Statins Therapy in Multiple Sclerosis Yields Controversial Results
Researchers at the IRCCS Centro Neurolesi “Bonino-Pulejo” and the University of Messina in Italy have performed a review on the immunomodulatory activity reported for statins in the treatment of multiple sclerosis (MS) and on clinical trial results. The study was published in the journal Pharmacological Research and is entitled “Role of statins in the treatment of multiple sclerosis.”
Statins are approved by the Food and Drug Administration (FDA) as a medication for hypercholesterolemia (high cholesterol levels) due to their ability to inhibit cholesterol biosynthesis. Statins have also been shown to have immunomodulatory and anti-inflammatory properties, making them an attractive therapeutic option for immune-mediated disorders as is the case of MS. Multiple sclerosis is a progressive neurodegenerative disorder that results from an attack on the central nervous system (brain, spinal cord and optical nerves) by the body’s own immune system, causing inflammation, damage to the myelin layer that covers and protects neurons and irreversible neurological disability.
Previous studies conducted in vitro and in animal models showed evidence that statins also have potential neuroprotective properties, although the mechanism behind it is poorly understood. Based on these three particular properties of statins — immunomodulatory, anti-inflammatory and neuroprotective — they have been tested in clinical trials as a therapy for MS, either alone or in combination with interferon-beta. Unfortunately, the translation of the results obtained in animal models with statins yielded conflicting results in human clinical trials.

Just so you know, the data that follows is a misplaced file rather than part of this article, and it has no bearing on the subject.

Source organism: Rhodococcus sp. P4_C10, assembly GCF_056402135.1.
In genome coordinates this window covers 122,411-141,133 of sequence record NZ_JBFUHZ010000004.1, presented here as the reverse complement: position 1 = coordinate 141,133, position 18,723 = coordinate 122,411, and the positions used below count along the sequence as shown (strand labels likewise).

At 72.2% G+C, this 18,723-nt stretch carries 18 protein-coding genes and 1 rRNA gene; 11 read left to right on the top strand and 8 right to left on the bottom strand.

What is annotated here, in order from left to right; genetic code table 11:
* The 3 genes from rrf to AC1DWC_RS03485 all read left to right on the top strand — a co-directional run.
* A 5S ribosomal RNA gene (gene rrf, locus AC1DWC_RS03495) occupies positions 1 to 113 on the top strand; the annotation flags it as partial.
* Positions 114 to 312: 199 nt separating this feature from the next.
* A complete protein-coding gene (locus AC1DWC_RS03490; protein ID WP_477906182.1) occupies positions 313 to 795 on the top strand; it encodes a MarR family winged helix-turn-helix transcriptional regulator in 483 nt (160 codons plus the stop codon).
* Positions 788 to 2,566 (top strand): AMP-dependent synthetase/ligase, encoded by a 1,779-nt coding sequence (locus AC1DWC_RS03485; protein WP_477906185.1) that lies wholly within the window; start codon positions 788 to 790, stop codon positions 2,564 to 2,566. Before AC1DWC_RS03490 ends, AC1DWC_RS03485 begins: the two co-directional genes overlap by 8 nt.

Researchers found that some clinical trial studies indicated oral statins were only partially effective as a monotherapy in the treatment of relapsing-remitting MS. When tested in combination with interferon-beta, some studies found an increase in clinical disease activity, relapses and new lesions in the brain. Other studies, however, have reported that the combination therapy of statin and interferon-beta had no effect on relapse rate, neither on the development of brain lesions in patients with relapsing-remitting MS. Yet, other studies found that statins offer clinical benefits in comparison with interferon-beta treatment alone, namely in the number of relapses and lesions in MS patients.
The research team concluded that the therapeutic combination of statins plus interferon-beta is apparently well-tolerated and safe but could not find decisive proof that the concomitant administration of statins and interferon-beta improves remitting-relapsing MS disease outcomes in comparison to treatment with interferon-beta only.
The research team suggests that further large, prospective, randomized, double-blind, placebo-controlled trials should be conducted to assess and provide definitive proof of whether statins are effective, either as monotherapy or combined with interferon-beta, as a therapy for MS.